True taste of Jamaica's island culture

Chef Dockery Lloyd, left, and a member of his culinary team at Jakes Hotel, show off plates of...

Chef Dockery Lloyd, left, and a member of his culinary team at Jakes Hotel, show off plates of saltfish and ackee. VICTORIA REVAY/QMI AGENCY

Victoria Revay, QMI AGENCY

, Last Updated: 9:43 AM ET

How do you like to vacation? Are you adventurous? A history buff? Culinary tasting-fiend? And then, there are the all inclusive lovers: Beach all day and swim-up bar ’til the sun goes down.

While I don’t have the right formula for your next holiday, I like my vacations the way I like my food prepared: A main ingredient showcased in different ways so I can experience a new sensation with each bite. On a recent trip to Jamaica, this is exactly what happened.

THE MAIN EVENT

I’m a runners’ runner. I’ve run two marathons and five half marathons, so even though I didn’t sufficiently train to run the Reggae Half Marathon in Negril, I wasn’t too nervous about it — until the pre-race Rasta Pasta party, that is.

The party is where runners fuel up on pasta the night before the race. Feeding off the energy of others, I could feel butterflies start to make an appearance in my stomach. Good thing there was a cool youth calypso band churning out pop hits to keep us entertained.

On race day, our wake up call was at 3 a.m. Walking to the bus in darkness, it was hard to believe I’d be running in a few hours. The air was humid, and other than a few torch-lit spots, the only flickers of light were created by stars.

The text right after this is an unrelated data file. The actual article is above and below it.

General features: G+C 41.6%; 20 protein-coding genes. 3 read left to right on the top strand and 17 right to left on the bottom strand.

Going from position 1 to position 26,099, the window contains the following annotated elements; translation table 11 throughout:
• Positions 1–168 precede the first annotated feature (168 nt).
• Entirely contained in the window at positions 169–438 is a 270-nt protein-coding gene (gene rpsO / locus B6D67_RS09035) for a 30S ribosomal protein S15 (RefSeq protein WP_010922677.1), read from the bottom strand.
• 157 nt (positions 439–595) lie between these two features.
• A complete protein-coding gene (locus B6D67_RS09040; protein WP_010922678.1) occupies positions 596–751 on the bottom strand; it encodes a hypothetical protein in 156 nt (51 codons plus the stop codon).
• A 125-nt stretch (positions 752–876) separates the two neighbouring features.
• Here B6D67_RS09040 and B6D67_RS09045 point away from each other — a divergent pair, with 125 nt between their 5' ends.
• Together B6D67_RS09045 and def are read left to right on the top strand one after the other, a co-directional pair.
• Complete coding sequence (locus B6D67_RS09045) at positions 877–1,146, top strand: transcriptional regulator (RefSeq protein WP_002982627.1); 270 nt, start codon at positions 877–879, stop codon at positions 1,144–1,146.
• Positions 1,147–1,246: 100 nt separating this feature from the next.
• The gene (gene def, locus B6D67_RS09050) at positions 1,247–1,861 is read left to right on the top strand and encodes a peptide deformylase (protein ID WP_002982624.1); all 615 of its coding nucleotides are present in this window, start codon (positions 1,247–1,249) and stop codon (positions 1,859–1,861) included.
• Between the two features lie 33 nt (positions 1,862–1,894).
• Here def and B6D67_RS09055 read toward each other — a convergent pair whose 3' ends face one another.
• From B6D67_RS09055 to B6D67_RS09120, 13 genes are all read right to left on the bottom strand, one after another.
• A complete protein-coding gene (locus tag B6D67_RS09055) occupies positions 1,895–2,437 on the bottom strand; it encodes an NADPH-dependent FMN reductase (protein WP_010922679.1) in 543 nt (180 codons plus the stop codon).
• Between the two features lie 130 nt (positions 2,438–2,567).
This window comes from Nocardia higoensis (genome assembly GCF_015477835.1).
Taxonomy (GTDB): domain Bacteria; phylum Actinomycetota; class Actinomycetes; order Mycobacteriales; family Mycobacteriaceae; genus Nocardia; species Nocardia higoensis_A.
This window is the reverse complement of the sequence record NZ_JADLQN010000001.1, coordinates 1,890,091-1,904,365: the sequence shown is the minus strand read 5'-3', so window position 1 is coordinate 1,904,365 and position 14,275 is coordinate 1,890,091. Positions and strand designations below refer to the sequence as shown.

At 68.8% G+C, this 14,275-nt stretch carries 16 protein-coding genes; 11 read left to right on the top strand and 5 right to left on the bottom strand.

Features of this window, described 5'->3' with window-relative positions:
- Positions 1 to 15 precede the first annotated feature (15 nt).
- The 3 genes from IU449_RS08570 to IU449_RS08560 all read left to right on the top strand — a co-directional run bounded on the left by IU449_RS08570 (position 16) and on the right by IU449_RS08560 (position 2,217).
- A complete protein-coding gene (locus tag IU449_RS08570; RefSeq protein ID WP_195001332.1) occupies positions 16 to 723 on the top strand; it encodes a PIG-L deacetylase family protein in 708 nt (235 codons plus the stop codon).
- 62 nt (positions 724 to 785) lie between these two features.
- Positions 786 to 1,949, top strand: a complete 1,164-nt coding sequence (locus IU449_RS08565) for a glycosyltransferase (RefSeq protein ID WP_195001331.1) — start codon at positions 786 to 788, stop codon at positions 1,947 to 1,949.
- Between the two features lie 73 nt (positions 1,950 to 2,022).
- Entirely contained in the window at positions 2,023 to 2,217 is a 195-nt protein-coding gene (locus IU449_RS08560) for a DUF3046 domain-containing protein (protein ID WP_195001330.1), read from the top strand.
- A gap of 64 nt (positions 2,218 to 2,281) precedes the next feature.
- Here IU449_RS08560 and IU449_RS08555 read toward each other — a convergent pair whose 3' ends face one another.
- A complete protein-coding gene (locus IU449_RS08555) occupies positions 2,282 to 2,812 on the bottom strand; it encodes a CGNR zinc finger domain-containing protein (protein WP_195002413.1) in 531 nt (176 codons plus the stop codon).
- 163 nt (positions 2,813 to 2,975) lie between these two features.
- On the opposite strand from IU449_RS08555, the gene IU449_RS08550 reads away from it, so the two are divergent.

Victoria Revay at the pre-race Rast Pasta party in Negril, Jamaica.

Cars with large boom-boxes strapped on top lined the streets and blasted Bob Marley and ’80s pop music. It felt like going back in time.

Not far into the race, I was exhausted. With another 15 km until the finish, the spectacular sunrise helped boost my energy to keep going.

On my left, the crystal clear and seemingly endless Caribbean Sea emerged, while on my right, up popped a vast area of hills and flatlands blanketed in lush green.

Locals making their way to work walked along the road beside us. Each gave us a quick smile or nod as we huffed and puffed past with one goal in mind: To finish the race.

Knowing that fresh coconut water and Red Stripe beer were waiting at the finish line helped me do just that.

THE MAIN COURSE

With my muscles now relaxed, the athlete in me was ready for the foodie to take over this holiday — and it did.


Fruit for sale at a roadside stand in Jamaica's Middle Quarters. VICTORIA REVAY/QMI AGENCY

“I’ll have another one please,” I proclaimed with enthusiasm while slurping the last gulp of a Drunken Coconut cocktail at Pushcart restaurant in Negril.

Sampling warm and doughy seafood fritters, spicy curried-goat and grilled pepper-shrimp, I was making up for the calories previously burned in a hurry. (Bonus entertainment: Friendly bats accustomed to humans appear regularly in the sky above restaurant. They need to eat, too!)

In a foodie’s paradise, snacking is considered an activity, so you can imagine how busy we were as we made our way from the Middle Quarters — an area in the hills just north of Negril — to the South Coast.